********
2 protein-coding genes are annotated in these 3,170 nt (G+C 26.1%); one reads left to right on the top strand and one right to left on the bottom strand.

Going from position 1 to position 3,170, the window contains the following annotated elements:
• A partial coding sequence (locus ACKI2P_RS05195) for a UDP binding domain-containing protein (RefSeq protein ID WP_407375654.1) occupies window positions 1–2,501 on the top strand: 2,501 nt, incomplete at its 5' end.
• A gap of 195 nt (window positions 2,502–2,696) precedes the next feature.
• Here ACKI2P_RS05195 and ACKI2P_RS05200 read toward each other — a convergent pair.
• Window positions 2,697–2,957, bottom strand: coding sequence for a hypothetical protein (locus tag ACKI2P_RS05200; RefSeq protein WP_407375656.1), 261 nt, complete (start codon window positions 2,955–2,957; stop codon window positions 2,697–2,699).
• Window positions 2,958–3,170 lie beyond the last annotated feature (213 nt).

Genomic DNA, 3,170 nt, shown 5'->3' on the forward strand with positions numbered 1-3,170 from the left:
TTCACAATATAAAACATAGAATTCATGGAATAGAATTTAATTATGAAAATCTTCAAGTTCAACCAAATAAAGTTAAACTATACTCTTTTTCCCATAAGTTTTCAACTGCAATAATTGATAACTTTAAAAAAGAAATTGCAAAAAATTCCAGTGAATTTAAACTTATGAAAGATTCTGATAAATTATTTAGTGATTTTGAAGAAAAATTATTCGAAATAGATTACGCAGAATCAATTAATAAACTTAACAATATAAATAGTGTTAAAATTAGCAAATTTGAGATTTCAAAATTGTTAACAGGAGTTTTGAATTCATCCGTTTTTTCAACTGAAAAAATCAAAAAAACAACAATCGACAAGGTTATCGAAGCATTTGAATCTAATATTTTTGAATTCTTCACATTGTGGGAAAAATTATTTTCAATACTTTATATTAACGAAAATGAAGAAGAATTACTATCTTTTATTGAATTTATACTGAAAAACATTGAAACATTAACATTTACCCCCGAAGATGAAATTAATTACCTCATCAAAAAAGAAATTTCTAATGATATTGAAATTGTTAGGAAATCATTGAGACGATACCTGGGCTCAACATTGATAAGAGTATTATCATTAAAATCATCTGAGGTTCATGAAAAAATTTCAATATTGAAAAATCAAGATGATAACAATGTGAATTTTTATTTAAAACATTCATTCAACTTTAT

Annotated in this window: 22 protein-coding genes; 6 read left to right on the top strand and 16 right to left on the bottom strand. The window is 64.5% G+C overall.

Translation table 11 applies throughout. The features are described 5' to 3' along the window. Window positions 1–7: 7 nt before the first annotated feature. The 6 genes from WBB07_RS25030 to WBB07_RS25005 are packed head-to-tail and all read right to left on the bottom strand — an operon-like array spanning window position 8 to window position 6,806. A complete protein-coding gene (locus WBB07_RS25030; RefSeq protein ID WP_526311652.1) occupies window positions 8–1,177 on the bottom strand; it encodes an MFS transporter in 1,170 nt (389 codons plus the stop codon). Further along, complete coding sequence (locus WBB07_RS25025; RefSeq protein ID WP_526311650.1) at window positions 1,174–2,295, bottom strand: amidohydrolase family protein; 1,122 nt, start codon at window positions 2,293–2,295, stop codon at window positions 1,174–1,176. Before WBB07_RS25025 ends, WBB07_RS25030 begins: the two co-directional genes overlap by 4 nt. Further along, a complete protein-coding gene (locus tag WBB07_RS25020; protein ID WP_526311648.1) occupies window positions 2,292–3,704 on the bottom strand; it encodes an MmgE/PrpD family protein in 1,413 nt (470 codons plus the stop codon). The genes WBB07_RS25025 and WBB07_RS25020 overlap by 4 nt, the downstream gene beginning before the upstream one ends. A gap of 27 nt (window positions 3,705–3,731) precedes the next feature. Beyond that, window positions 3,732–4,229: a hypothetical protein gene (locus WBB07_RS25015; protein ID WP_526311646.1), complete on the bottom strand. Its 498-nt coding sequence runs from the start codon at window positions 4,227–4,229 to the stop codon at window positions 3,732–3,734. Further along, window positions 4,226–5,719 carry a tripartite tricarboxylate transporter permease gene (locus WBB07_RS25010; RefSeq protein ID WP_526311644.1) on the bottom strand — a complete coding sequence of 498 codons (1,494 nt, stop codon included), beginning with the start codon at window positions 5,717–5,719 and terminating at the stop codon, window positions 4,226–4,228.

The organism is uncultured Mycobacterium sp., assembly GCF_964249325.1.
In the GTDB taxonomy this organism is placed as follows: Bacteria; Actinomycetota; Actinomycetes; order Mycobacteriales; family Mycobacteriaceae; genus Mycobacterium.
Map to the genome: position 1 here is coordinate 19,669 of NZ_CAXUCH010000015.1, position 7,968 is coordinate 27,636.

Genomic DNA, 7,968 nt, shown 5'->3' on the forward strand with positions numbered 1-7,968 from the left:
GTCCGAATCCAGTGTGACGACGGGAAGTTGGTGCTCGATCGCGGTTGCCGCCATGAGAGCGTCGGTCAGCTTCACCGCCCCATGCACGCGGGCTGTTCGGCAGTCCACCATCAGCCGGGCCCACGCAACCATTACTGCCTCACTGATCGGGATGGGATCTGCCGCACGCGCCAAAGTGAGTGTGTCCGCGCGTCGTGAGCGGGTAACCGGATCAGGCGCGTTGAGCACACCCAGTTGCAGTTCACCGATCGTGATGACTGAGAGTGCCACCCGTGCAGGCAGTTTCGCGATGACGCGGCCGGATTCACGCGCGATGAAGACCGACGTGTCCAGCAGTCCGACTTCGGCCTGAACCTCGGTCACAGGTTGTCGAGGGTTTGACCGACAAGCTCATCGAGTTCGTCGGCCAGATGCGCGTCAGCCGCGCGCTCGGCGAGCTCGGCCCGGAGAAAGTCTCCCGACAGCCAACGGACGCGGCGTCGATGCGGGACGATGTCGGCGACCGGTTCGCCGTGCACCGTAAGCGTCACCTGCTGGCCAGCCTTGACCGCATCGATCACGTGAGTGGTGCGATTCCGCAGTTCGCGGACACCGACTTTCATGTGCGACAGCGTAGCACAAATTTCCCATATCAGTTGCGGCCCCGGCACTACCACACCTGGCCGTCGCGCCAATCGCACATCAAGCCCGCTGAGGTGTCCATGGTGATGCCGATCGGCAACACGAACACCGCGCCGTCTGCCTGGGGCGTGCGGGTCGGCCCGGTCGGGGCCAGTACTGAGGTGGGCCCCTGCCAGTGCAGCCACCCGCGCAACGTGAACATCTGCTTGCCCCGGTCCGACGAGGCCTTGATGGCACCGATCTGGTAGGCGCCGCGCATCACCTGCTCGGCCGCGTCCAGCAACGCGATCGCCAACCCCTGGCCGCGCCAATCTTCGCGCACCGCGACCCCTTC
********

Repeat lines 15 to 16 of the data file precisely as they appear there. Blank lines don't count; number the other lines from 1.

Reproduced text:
Genomic DNA, 7,968 nt, shown 5'->3' on the forward strand with positions numbered 1-7,968 from the left:
GTCCGAATCCAGTGTGACGACGGGAAGTTGGTGCTCGATCGCGGTTGCCGCCATGAGAGCGTCGGTCAGCTTCACCGCCCCATGCACGCGGGCTGTTCGGCAGTCCACCATCAGCCGGGCCCACGCAACCATTACTGCCTCACTGATCGGGATGGGATCTGCCGCACGCGCCAAAGTGAGTGTGTCCGCGCGTCGTGAGCGGGTAACCGGATCAGGCGCGTTGAGCACACCCAGTTGCAGTTCACCGATCGTGATGACTGAGAGTGCCACCCGTGCAGGCAGTTTCGCGATGACGCGGCCGGATTCACGCGCGATGAAGACCGACGTGTCCAGCAGTCCGACTTCGGCCTGAACCTCGGTCACAGGTTGTCGAGGGTTTGACCGACAAGCTCATCGAGTTCGTCGGCCAGATGCGCGTCAGCCGCGCGCTCGGCGAGCTCGGCCCGGAGAAAGTCTCCCGACAGCCAACGGACGCGGCGTCGATGCGGGACGATGTCGGCGACCGGTTCGCCGTGCACCGTAAGCGTCACCTGCTGGCCAGCCTTGACCGCATCGATCACGTGAGTGGTGCGATTCCGCAGTTCGCGGACACCGACTTTCATGTGCGACAGCGTAGCACAAATTTCCCATATCAGTTGCGGCCCCGGCACTACCACACCTGGCCGTCGCGCCAATCGCACATCAAGCCCGCTGAGGTGTCCATGGTGATGCCGATCGGCAACACGAACACCGCGCCGTCTGCCTGGGGCGTGCGGGTCGGCCCGGTCGGGGCCAGTACTGAGGTGGGCCCCTGCCAGTGCAGCCACCCGCGCAACGTGAACATCTGCTTGCCCCGGTCCGACGAGGCCTTGATGGCACCGATCTGGTAGGCGCCGCGCATCACCTGCTCGGCCGCGTCCAGCAACGCGATCGCCAACCCCTGGCCGCGCCAATCTTCGCGCACCGCGACCCCTTC